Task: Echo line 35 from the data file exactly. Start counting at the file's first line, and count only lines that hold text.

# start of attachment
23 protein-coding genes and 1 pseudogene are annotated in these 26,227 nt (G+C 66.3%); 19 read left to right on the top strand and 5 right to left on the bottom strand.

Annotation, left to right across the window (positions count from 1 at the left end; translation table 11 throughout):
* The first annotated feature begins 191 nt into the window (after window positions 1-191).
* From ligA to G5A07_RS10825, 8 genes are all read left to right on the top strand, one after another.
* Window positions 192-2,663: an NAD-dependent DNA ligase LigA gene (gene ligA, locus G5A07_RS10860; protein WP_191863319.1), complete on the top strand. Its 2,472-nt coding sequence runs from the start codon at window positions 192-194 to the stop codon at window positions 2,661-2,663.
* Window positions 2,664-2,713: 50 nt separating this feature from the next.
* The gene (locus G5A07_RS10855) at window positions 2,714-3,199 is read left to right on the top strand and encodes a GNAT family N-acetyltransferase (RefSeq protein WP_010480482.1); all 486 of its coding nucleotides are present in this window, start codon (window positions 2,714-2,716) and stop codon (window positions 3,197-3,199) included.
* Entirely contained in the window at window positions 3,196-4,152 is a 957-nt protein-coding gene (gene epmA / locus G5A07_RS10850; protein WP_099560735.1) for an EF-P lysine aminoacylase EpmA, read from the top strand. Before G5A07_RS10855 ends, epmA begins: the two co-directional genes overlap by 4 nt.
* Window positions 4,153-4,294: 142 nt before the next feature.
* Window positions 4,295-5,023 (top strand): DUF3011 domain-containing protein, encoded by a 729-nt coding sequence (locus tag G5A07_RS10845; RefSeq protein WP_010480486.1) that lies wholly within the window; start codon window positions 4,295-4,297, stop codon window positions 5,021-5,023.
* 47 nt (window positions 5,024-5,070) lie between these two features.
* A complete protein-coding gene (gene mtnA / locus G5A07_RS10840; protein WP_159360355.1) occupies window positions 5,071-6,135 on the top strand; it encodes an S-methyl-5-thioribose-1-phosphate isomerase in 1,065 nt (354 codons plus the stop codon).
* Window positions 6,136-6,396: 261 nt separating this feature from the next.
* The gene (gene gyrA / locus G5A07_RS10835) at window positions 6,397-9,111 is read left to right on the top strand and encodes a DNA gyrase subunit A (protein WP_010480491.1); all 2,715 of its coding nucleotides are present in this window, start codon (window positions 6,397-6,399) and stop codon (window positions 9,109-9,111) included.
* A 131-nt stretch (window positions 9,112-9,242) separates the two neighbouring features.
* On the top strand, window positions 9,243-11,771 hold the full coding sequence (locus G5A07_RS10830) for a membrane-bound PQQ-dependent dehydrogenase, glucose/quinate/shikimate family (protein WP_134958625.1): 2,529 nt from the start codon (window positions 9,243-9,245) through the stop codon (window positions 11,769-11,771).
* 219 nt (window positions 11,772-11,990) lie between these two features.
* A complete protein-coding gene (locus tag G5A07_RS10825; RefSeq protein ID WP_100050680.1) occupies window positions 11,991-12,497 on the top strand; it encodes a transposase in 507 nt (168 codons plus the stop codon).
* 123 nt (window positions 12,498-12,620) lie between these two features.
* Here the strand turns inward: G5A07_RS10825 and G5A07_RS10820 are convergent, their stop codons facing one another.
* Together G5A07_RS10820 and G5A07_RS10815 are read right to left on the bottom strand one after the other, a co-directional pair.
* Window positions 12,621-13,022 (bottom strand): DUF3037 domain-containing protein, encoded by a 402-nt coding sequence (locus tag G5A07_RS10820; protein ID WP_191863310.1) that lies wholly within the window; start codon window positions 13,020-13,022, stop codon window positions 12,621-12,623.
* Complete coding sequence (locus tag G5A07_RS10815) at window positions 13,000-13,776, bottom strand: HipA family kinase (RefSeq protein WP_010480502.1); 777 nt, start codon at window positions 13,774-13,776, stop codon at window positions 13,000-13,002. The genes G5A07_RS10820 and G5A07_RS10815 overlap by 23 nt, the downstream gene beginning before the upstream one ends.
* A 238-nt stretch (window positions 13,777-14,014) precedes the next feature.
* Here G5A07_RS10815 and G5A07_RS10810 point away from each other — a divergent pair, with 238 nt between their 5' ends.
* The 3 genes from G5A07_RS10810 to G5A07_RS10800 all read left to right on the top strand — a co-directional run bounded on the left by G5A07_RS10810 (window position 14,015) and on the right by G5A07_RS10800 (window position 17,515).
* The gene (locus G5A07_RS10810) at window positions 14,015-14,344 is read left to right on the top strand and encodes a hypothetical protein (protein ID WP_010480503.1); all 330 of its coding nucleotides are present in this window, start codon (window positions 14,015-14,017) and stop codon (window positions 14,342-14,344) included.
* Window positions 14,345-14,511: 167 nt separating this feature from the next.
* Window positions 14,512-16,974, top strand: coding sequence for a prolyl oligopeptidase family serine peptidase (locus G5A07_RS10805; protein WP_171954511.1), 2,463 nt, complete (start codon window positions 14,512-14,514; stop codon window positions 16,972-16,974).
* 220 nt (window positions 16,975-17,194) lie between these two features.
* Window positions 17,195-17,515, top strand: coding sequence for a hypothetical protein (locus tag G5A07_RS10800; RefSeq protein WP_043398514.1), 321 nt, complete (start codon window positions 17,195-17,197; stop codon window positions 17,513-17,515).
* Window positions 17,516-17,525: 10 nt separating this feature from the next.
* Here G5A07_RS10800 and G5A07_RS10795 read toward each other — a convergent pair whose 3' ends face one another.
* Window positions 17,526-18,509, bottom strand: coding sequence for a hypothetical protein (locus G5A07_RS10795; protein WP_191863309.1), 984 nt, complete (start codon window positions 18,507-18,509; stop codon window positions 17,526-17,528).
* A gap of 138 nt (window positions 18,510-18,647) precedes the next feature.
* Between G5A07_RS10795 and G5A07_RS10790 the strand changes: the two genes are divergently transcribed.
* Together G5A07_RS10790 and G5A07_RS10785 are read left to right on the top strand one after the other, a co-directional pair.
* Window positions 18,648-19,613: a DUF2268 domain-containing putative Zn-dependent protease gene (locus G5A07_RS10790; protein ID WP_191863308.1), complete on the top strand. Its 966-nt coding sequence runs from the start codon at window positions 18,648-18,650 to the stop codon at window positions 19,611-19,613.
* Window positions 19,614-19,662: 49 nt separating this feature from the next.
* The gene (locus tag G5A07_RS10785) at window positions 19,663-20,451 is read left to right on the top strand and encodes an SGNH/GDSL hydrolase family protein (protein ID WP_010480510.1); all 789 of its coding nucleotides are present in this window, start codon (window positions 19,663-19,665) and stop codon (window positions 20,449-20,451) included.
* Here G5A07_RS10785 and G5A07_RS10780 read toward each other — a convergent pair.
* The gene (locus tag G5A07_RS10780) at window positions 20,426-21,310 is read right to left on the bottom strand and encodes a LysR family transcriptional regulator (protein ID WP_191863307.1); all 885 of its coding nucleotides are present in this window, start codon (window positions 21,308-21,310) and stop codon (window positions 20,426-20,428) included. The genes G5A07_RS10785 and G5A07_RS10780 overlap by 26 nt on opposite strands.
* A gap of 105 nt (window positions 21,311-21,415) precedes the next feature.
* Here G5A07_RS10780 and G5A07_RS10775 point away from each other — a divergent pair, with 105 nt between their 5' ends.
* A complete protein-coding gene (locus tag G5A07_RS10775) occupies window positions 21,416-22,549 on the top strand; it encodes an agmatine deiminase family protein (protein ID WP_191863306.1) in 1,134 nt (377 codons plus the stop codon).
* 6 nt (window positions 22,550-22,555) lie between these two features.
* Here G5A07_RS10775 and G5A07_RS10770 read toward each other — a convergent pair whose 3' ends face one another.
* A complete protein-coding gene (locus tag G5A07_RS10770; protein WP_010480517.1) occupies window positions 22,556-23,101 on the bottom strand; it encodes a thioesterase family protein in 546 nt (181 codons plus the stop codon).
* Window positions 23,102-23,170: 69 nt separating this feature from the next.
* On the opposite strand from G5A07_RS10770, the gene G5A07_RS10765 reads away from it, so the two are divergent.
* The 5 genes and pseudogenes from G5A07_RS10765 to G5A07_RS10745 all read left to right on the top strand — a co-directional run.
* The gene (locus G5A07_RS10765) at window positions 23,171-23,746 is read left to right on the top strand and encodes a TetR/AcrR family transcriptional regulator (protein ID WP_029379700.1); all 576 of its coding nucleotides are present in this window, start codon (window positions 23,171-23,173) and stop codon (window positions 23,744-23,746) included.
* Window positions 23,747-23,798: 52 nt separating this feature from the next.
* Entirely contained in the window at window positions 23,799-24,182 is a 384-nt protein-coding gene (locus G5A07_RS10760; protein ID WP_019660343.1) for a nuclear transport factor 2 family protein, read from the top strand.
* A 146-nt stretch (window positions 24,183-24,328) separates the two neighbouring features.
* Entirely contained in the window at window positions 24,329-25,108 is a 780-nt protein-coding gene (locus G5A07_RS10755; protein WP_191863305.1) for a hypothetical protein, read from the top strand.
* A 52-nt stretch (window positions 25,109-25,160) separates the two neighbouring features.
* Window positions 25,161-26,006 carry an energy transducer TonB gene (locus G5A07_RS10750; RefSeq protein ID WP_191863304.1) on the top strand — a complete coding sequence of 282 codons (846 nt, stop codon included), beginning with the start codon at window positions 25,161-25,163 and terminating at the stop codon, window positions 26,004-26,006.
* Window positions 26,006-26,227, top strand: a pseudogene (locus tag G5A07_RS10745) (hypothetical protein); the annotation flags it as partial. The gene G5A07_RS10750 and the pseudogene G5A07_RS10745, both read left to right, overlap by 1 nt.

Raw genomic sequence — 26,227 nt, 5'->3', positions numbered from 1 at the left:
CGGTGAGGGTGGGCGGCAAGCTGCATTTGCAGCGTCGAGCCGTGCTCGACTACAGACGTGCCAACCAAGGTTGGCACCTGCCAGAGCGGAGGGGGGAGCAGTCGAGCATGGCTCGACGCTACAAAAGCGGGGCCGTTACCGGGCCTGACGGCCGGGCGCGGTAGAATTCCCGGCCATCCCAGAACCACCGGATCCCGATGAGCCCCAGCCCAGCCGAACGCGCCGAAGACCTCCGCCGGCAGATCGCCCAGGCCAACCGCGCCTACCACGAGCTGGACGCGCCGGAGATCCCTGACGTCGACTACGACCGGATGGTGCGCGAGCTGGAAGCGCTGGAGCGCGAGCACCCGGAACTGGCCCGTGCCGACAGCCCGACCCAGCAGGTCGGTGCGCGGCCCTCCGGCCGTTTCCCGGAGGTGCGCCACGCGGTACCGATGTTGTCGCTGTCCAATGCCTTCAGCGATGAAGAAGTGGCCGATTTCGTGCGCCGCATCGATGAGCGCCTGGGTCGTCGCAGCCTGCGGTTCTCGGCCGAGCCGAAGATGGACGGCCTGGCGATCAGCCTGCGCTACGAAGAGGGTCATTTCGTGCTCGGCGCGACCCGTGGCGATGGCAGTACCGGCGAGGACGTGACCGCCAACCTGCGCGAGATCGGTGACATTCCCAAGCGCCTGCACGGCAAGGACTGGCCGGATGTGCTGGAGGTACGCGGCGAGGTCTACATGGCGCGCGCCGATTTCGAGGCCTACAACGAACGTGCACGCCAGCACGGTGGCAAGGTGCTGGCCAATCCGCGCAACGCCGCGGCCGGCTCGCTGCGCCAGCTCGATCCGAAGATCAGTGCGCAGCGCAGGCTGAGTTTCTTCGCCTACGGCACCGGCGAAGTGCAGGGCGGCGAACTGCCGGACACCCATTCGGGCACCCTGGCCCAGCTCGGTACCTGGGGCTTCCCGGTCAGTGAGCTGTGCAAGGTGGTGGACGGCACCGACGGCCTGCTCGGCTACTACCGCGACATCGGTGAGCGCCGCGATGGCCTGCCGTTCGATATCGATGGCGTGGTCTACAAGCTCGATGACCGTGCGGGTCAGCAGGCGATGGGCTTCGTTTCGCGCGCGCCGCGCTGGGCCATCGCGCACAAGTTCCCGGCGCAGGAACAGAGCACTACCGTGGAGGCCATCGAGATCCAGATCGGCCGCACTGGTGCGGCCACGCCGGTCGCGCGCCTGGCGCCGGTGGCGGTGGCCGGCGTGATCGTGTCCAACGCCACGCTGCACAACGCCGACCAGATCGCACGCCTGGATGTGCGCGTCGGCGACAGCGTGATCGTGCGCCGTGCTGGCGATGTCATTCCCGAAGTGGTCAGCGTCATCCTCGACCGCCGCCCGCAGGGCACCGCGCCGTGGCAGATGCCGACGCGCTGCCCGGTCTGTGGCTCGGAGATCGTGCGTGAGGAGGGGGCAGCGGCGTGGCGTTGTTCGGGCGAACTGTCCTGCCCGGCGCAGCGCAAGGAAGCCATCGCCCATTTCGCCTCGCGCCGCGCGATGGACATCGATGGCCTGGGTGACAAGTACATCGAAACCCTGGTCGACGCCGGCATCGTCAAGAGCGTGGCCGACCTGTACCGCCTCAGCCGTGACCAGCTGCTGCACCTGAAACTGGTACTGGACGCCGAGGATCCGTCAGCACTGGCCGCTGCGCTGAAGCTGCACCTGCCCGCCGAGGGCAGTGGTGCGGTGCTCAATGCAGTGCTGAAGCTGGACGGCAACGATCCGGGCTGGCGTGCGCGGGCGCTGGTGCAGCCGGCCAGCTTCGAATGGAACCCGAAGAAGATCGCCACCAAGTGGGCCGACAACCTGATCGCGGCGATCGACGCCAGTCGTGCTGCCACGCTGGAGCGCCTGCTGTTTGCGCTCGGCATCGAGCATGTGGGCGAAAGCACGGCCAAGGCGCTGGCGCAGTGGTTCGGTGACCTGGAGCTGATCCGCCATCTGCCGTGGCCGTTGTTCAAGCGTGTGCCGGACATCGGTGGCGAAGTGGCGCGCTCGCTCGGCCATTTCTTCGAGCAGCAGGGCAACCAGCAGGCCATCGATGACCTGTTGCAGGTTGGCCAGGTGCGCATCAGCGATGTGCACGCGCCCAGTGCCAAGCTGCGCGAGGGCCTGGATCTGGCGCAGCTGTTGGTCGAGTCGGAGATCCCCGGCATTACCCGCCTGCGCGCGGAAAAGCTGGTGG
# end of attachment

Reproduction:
* A gap of 138 nt (window positions 18,510-18,647) precedes the next feature.